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20 October 2014
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Royal Institution Christmas Lectures 2010

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Royal Institution Christmas Lectures: melting chocolate experiment

Why chocolate melts and jet planes don’t

As we zoom into the microscopically small realm beneath our fingertips to explore the tiny world we have created inside mobile phones, jet planes and chocolate, curious things start to happen. Gravity becomes less and less important, while stickiness and quantum mechanics start to dominate.

This is the wild west of science, where anything and everything seems possible, but is it? Can we create invisibility cloaks, self-healing phones and super-strong jet planes just by controlling the scale of things?

Journey into the inner space of the things around us to find out how the very small affects the very large. Mark shows that even the taste of chocolate depends on the size of extraordinary crystals which are designed to only melt in your mouth.

Lesson 4: Surface area and fireworks

Suitable for: 14–16

Curriculum and learning links: Rates of reaction, alkali metals and flame tests

Learning objectives:

  • Describe how to perform a flame test to identify metal ions in mystery compounds.
  • Explain why powders react more quickly than lumps using ideas about collisions between particles.

Lesson 5: How strong is Velcro?

Suitable for: 11–16

Curriculum and learning links: Forces and gravity, mass and weight, designer polymers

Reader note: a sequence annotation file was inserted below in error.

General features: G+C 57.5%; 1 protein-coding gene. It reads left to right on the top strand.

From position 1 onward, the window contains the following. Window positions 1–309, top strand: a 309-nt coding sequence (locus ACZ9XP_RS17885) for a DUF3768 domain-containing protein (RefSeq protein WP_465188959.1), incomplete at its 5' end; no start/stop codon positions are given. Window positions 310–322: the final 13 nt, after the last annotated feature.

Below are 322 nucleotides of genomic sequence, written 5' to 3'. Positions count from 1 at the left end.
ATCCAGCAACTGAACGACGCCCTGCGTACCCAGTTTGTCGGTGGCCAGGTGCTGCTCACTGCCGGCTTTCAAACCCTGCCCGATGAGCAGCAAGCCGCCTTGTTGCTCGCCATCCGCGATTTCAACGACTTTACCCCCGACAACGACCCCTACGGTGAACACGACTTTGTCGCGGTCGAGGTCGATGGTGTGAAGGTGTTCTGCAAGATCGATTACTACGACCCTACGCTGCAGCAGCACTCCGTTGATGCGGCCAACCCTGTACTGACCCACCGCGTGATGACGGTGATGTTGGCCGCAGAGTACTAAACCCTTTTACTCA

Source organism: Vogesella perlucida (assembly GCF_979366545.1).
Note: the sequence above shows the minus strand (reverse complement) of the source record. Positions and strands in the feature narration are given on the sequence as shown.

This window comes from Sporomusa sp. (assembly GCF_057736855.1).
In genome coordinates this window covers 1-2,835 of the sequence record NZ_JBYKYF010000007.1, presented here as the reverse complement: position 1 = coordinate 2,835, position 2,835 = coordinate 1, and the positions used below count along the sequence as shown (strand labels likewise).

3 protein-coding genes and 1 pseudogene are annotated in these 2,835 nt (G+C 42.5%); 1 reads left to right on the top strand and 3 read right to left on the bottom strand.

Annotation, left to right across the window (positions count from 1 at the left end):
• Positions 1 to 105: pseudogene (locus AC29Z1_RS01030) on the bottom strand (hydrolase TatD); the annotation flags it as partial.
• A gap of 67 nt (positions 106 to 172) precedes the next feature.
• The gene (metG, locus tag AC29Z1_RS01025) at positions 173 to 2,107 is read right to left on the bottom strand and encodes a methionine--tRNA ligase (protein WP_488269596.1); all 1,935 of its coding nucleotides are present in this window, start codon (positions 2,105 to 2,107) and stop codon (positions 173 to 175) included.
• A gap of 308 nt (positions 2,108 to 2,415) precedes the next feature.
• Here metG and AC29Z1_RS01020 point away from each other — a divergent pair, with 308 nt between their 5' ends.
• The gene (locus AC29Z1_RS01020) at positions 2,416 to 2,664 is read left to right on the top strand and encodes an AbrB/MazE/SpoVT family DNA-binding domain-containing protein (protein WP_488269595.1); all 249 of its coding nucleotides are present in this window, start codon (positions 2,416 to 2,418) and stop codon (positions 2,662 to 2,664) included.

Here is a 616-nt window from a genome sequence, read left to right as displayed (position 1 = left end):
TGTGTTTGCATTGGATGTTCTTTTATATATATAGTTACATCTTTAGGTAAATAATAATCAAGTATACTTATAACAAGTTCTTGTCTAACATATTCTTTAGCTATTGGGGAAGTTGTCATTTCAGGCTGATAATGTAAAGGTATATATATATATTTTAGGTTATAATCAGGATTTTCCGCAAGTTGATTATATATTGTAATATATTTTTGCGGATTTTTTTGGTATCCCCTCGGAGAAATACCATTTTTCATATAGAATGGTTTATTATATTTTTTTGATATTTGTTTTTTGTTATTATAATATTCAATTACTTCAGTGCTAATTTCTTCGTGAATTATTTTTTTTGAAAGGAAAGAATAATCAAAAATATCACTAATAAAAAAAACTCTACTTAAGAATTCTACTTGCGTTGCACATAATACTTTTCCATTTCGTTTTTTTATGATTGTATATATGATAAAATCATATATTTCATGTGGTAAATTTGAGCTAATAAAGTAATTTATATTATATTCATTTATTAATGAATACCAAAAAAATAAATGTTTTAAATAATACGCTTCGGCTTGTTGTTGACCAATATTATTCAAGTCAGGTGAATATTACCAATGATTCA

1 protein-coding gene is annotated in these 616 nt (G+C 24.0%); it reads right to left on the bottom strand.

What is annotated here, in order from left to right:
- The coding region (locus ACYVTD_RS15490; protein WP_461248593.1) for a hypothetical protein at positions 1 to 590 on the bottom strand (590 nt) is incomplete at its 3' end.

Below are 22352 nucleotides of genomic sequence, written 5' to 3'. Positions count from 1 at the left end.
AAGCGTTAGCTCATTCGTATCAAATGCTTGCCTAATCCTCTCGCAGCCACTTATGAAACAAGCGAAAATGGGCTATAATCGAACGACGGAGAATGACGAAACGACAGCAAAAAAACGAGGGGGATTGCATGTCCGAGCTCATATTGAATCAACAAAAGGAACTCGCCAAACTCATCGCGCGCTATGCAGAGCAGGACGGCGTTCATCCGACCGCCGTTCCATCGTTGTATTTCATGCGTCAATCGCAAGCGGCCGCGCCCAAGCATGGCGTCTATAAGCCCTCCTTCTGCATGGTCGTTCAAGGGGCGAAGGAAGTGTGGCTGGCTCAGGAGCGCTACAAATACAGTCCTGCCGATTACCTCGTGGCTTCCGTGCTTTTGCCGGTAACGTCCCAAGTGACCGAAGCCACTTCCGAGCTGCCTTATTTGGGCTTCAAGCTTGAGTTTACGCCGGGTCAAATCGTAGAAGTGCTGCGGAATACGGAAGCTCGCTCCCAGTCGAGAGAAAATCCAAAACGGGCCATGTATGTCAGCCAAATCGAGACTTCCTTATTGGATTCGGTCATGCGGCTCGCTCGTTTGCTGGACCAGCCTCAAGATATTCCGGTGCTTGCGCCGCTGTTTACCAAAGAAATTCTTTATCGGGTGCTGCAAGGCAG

Learning objectives:

  • Explain how Velcro works.
  • Investigate the relationship between area of Velcro and mass needed to pull it apart.

Lesson 6: Smart phones and car safety

Suitable for: 14–16

Curriculum and learning links: Forces and gravity, energy transfers, car safety features

Learning objectives:

  • Know how accelerometers are used in smart phones and car safety features.
  • Understand why airbags, seatbelts and crumple zones help to prevent injuries.
  • Investigate the relationship between collision time and force of impact.

Lesson 7: Invisibility cloaks

Suitable for: 11–14

Curriculum and learning links: Refraction of light

Learning objectives:

  • Describe how light changes direction at the boundary between two different substances.
  • Explain why this happens.

Lesson 8: Crystals and chocolate

Suitable for: 11–16

Curriculum and learning links: Cooking chemistry, composite materials, changes of state, latent heat

Learning objectives:

  • Describe melting and freezing as endothermic and exothermic respectively.
  • Describe the structure of chocolate as a composite matrix of crystals arranged in cocoa butter.
  • Explain how the microstructure of a material (in this case cocoa butter) can affect its properties.

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